Little Betty Riding Hood goes to visit Grandma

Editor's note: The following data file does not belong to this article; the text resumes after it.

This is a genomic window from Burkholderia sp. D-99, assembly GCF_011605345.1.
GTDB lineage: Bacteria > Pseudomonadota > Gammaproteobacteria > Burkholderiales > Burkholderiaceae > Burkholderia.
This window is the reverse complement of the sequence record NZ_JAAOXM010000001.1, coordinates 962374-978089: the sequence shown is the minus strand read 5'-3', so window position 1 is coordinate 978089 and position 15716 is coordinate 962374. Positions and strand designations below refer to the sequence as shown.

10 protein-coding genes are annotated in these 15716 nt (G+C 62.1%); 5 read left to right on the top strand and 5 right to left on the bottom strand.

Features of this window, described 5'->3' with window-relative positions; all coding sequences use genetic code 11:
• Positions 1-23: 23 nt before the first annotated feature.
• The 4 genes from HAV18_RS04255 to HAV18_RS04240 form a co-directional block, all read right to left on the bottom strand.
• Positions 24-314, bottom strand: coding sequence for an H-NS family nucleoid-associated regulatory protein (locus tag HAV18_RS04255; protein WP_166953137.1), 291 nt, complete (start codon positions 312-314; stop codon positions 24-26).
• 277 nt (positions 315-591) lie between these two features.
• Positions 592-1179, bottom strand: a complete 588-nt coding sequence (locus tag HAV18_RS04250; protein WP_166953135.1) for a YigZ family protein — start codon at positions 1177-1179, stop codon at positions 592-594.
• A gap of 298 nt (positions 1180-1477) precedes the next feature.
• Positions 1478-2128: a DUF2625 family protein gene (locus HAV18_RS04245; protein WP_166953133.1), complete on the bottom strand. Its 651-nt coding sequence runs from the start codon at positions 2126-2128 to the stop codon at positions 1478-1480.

Compared to some of the really fiery examples of spooky and surreal brilliance that the Fleishers were still actually allowed to do by the cartoon-code powers that be around the time that this was made, Betty's second 'fairy tale' themed loony adventure presents an oddly far more ordered kind of chaos than you may be expecting. But I really enjoyed this one, it's very charming in its own weird way, and has a great sense of classy olden days, kooky be-bob-a-rhythm to it! Things don't morph or stretch or squash at all, but there are a couple of good freaky sight gags that set the usual tone and take the viewer straight into a little realm very special weirdness right away. The trees are quite creepy, and the deep dark woods are a nice and suitably eerie backdrop for Betty to be finding herself hiking into typically unusual territory... I get a kick out of all the adorable little rhymes Betty says about things as she makes her merry way! She's sure one to talk, singin' about people with big heads! Her design in this still looked a little rough and off-model somewhere. I'm pretty sure she was still a dog at this point, even though you can't see her ears, her riding hood covers them. I liked the evil wolf, I thought he was a great little character. I liked the effect with his very scary pointy teeth! It was surprisingly nasty when Bimbo beats him up off-screen and steals his skin! Ah, but the wolf was probably just fine seeing as his skeleton did run away! It's a decidedly odd take on the classic story, with some very nice artwork. I loved all the rich detailed animation of the backgrounds, and the enchanting closing image of the star-filled night sky was just beautiful-no less so at all for being in black and white. Also of note, this is one of the raciest Boop shorts I've ever seen! The whole short is so filled with raunchy crackpot humor that it's never really scary at all. At their very best the Fleischers were all about the magic and fun of what they were doing. Some of these 30's animations have such timeless soul, and I for one won't ever grow weary of them. Many decades later they still endure, as does Betty...she's "still got it!"